I hate it so much that I love it and I have decided to appropriate it as one of my works.
It is infrastructure at it’s most revealing, most cruel and most absurd state.
This is the opposite of everything that I believe in. I don’t want ever want to tell people how to think, how to look at my work, what to do with my work.
I often choose to install it within exhibitions that often speak about ideas behind community and relations.
People often find this extremely shocking. And I do agree with them.
Part 4 : Fictions
Let’s talk about the idea of fiction. What is fiction? What roles do story-telling play in our society? How does it affect our individual lives?
I have always been interested in law and how we interpret what something is legal or not. In fact, legality is a kind of fiction. A bunch of people in power wrote the rules. Rules that define how we live.
« Legal Bookshop » is a collaboration with sci-fi writer and lawyer Ken Liu that sells books from a list he has compiled regarding the idea of the law.
It is a non-profit bookshop. We are selling the books for the price we bought them. This is only possible within art project. It’s the worst business model ever.
A temporary bookshop that disappears after the exhibition is also a kind of fictional space. In a way, this bookshop is about staging Ken’s side of what he thinks what the law means to him.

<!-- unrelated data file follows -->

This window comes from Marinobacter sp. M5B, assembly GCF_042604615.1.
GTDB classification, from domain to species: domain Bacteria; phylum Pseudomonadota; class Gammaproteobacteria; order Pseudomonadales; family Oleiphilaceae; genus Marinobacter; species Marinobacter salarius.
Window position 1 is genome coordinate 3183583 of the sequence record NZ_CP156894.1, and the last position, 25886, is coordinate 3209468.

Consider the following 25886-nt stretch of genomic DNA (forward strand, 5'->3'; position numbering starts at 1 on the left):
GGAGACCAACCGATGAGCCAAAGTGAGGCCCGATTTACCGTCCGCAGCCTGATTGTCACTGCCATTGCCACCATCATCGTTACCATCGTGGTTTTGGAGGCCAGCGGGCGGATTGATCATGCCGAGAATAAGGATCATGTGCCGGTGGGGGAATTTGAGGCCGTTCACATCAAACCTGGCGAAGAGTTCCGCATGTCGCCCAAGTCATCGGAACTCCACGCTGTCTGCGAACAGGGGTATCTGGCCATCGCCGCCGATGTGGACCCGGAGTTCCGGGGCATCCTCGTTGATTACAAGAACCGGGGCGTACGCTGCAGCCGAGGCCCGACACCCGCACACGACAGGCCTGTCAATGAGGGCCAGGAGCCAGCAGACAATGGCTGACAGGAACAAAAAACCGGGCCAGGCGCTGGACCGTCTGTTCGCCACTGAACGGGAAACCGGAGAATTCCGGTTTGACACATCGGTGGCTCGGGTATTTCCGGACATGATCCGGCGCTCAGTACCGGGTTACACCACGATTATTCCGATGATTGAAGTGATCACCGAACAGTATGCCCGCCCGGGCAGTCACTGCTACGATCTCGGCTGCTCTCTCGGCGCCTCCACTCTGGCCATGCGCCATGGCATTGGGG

It’s super interesting to be able to access his mind via this library that he has created. In a way, our collaboration is also a fiction, just as all relationships are. A social contract.
Some of his choices are very obvious. I totally expected John Grisham but I did NOT expect Susan Sontag’s On Photography… but if you think about it, the processes of executing the law depends so much on photography as evidence… So this makes sense.
There’s a lot of science fiction sold in the bookshop, which is not surprising because Ken Liu translates a lot of sci-fi texts, including The Three Body Problem by Liu Cixin.
In a way, a politician’s manifesto is a kind of fiction too.
Lists of law shows. Expected.
Copy-left books. Yes.
Heman Chong is an artist whose work is located at the intersection between image, performance, situations and writing. His practice can be read as an imagining, interrogation and sometimes intervention into infrastructure as an everyday medium of politics. His work has been the subject of solo exhibitions at STPI, Het Nieuwe Instituut, Weserburg Museum, Jameel Arts Center, Swiss Institute New York, Art in General, Artsonje Center, Rockbund Art Museum, South London Gallery, NUS Museum, amongst many others. Chong is the co-director and founder (with Renée Staal) of The Library of Unread Books, a library made up of donated books previously unread by their owners.
* This talk was held online on January 12, 2022.